The Start of Spring Break: Adventures in Valencia
Trip Start Jan 14, 2009
34Trip End Jun 07, 2009
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Consequently, Eric, Jon, and I booked a little trip to Valencia, "the whimsical southeast corner of Spain that proudly boasts a little of everything." We hadn't nailed down any exact plans except for the hostel we booked called the Purple Nest Hostel. Thus, we were, in fact, taking on whimsical qualities in the so-called whimsical city. Our hostel was actually pretty decent. We slept in bunk beds with some other people in the room, 6 in total. But the hostel had a little bar and a common social room where all their guests could hang out. They even featured a Nintendo Wii.
After orienting ourselves to our hostel, we just decided to walk along this park area where a river used to run through it. Although the river is gone now, we enjoyed a casual stroll among the greenery and eventually crossed a small little playground that featured a fallen giant type of structure. We felt childish, so we went down a little slide, which you should be able to see from pictures.
We continued on our walk towards the City of Arts and Sciences (as it's basically termed) which features very modern and urban architectural buildings. It comprises Spain's largest museum as it is divided into four buildings making this area into a mini-city: L'Hemisféric (resembles an eye), L'Oceangráfic (the aquarium), Palace of Art (stage performances), and the Museum of Sciences of Prince Felipe. Although we saw all the structures from the outside, we thought the aquarium would be exhilarating since it's the biggest aquarium in Europe. We only had an hour and half till it closed so we made sure to book it, but still see everything.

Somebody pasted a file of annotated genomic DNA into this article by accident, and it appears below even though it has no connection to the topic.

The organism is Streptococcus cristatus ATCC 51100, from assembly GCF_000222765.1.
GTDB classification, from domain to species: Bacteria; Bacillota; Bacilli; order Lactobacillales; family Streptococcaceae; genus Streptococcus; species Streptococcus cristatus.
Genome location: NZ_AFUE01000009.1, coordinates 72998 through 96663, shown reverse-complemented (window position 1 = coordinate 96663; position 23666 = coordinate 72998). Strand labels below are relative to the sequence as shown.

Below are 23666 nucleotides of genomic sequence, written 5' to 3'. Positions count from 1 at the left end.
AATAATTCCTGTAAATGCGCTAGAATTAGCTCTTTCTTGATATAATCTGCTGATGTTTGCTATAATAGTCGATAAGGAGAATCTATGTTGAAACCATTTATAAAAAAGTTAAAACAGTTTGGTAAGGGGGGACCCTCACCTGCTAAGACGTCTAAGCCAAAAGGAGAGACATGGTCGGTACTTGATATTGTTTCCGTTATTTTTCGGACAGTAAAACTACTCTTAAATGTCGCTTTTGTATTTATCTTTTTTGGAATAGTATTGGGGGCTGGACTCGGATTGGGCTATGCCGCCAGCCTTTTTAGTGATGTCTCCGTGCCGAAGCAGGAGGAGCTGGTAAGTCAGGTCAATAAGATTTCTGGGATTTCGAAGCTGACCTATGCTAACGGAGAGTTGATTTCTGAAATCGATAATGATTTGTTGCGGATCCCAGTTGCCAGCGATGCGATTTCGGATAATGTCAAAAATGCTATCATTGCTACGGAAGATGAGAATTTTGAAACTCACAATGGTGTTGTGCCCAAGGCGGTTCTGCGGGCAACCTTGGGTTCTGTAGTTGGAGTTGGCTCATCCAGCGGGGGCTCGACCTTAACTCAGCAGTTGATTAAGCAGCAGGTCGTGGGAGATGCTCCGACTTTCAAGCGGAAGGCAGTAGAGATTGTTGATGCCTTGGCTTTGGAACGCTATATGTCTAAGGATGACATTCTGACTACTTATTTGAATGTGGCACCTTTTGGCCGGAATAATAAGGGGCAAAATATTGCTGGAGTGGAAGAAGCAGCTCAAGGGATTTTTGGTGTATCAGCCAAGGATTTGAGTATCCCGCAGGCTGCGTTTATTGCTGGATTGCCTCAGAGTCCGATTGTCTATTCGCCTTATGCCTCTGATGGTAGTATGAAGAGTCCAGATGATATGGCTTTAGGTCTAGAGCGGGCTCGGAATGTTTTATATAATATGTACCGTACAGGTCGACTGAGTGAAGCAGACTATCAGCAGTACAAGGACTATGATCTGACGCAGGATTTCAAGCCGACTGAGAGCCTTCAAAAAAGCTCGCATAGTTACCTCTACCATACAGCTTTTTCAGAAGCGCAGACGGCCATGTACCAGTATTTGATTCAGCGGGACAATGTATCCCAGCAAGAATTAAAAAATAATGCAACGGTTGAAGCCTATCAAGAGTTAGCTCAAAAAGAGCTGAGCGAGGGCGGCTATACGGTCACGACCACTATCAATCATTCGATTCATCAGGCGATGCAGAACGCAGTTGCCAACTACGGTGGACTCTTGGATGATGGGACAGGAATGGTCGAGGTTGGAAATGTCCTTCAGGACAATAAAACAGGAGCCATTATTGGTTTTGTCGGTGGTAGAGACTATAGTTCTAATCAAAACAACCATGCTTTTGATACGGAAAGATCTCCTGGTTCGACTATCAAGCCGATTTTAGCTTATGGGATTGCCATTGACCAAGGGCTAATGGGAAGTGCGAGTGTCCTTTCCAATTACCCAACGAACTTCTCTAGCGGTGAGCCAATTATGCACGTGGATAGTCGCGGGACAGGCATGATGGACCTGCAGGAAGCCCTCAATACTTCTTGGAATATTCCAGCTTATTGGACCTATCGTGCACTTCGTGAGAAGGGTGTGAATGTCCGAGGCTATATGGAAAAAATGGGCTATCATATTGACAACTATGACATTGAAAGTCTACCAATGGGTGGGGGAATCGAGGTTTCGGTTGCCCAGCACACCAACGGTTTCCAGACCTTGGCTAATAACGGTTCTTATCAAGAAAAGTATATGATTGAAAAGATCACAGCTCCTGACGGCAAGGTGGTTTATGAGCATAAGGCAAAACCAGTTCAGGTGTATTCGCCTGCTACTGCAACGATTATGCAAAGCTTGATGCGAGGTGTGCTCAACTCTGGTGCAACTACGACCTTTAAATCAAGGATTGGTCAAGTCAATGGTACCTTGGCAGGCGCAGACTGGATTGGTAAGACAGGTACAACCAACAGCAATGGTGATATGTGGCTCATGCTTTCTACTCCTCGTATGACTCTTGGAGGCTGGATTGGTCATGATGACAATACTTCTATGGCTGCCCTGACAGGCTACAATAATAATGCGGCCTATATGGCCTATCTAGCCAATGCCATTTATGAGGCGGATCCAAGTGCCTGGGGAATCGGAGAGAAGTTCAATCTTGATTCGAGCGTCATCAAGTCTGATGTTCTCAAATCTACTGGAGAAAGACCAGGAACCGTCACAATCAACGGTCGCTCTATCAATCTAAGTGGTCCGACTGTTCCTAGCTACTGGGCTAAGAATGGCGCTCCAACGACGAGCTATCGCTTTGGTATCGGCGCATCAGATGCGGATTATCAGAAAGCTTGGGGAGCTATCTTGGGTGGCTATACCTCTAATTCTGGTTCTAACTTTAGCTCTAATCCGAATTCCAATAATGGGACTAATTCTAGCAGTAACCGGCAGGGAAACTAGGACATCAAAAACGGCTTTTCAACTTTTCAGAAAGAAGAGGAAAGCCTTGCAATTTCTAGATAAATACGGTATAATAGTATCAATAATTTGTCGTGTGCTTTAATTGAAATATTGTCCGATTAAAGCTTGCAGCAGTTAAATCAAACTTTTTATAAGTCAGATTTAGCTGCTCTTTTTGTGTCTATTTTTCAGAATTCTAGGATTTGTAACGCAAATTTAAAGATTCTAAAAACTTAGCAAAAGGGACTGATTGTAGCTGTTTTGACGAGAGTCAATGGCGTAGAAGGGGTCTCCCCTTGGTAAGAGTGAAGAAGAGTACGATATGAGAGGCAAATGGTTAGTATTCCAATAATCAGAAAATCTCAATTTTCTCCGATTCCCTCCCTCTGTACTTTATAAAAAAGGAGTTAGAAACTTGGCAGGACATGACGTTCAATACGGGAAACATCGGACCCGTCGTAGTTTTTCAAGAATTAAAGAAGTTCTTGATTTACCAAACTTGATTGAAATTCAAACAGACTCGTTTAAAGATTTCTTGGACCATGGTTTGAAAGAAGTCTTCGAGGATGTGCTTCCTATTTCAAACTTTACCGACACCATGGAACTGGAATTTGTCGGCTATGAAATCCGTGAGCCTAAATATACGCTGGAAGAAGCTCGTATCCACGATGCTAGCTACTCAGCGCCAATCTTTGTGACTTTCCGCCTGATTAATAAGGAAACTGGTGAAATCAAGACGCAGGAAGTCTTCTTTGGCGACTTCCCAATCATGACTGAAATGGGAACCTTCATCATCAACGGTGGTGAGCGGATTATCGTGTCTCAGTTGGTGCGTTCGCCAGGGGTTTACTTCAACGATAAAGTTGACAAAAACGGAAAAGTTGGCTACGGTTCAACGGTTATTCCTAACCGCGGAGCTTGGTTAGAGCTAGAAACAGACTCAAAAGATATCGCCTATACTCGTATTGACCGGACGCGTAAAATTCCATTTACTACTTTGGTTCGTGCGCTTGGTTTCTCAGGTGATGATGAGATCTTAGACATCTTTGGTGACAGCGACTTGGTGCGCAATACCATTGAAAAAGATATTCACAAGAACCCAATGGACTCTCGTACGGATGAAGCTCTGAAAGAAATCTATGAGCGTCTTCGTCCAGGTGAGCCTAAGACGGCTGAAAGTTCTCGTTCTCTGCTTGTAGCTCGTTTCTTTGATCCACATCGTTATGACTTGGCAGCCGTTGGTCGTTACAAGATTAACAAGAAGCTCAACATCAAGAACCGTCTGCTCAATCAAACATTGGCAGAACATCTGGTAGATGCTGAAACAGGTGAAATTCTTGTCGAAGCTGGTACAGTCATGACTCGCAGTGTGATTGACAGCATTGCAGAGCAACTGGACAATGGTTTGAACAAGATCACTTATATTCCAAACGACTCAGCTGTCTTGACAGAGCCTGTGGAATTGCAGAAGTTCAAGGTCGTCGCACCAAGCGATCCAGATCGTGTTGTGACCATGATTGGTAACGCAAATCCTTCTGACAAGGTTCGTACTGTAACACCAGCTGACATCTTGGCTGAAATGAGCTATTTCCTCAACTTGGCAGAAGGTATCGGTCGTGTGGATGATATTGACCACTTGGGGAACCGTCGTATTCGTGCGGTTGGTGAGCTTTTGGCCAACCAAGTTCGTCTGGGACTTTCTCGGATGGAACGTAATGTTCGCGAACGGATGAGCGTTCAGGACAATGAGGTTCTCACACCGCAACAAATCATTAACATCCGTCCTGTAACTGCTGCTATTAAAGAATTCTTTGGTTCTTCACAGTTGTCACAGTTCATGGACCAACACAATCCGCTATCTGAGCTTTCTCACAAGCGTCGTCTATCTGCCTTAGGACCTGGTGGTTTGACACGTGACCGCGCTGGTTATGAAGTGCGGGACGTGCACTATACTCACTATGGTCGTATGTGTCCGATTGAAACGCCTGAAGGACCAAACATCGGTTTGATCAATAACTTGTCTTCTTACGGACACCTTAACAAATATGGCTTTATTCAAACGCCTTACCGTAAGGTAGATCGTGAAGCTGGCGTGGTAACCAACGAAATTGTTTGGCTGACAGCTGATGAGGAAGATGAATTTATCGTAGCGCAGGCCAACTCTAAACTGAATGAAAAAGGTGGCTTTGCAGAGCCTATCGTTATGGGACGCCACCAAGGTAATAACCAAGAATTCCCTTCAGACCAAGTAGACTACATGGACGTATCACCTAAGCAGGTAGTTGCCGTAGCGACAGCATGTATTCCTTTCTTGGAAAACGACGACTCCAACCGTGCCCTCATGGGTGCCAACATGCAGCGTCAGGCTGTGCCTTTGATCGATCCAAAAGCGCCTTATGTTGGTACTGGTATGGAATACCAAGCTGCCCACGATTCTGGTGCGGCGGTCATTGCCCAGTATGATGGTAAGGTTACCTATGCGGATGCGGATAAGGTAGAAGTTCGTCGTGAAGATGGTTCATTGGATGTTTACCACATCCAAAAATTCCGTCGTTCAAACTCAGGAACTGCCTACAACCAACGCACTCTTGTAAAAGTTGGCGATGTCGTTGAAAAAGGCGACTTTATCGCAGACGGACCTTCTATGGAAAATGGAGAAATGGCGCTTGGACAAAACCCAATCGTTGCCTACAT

Although there were many interesting creatures in the aquarium, I think the highlight of our time there was observing a group of about 8 seals and 2 sea lions. They are honestly hilarious and ridiculous sea mammals. The seals, while very graceful in the water, seem relatively disgruntled once they reach open air. They always have their heads pointing to the sky as if they literally cannot look down. I think the just enjoy sunbathing. Their flippers just seem so out of place really but they utilize them very well to scratch and adjust themselves. The sea lions were even better...absolutely hilarious. For about 10 minutes, Eric, Jon and I watched the sea beasts just mope around, show their teeth at other seals, and eventually take a little snooze with their head against a rock wall. Priceless. It got even better as the dominant sea lion simply pushed a seal back in the water when it got in its way. The action culminated in a Sea Lion #1 vs. Sea Lion #2 all-out brawl to see who was really the king of the Aquarium Rock. Funny stuff.
After the aquarium, we walked about another 2 or 3 miles back to our hostel. After walking a total of around 6 miles (a mild estimate), we nap it up for about an hour and a half. After a solid bunk bed slumber (something I had not done since 2005 at Coleman), we embarked for a "Wine and Food Fair" that was just about a 5-minute walk from our hostel. This was the deal of the century in our minds. For 10 euros, we received tickets in return for 5 glasses of wine and 5 tapas-sized food servings. At around 9 pm, this placed was PACKED! While we only had to wait around 0-30 seconds to get a glass of wine, we had to wait about 10-15 minutes just to get a small plate of food that consisted of little bits of meats from local carnicerias (meat shops). I guess the goal was to nurse a glass of wine while you waited in line (sweet rhyme). We also grabbed a delicious plate of cheeses that featured Manchego, Parmesan and Munster, I think. Since it closed at 10 and we had some left over tickets, we went back to the next night where I a plate of delicious paella, a nice red wine, and even a glass of delicious Red Vermouth. On this night, a Dutch girl staying in our hostel taught us some ridiculous, meaningless Dutch expressions like we had picked up in Granada as well.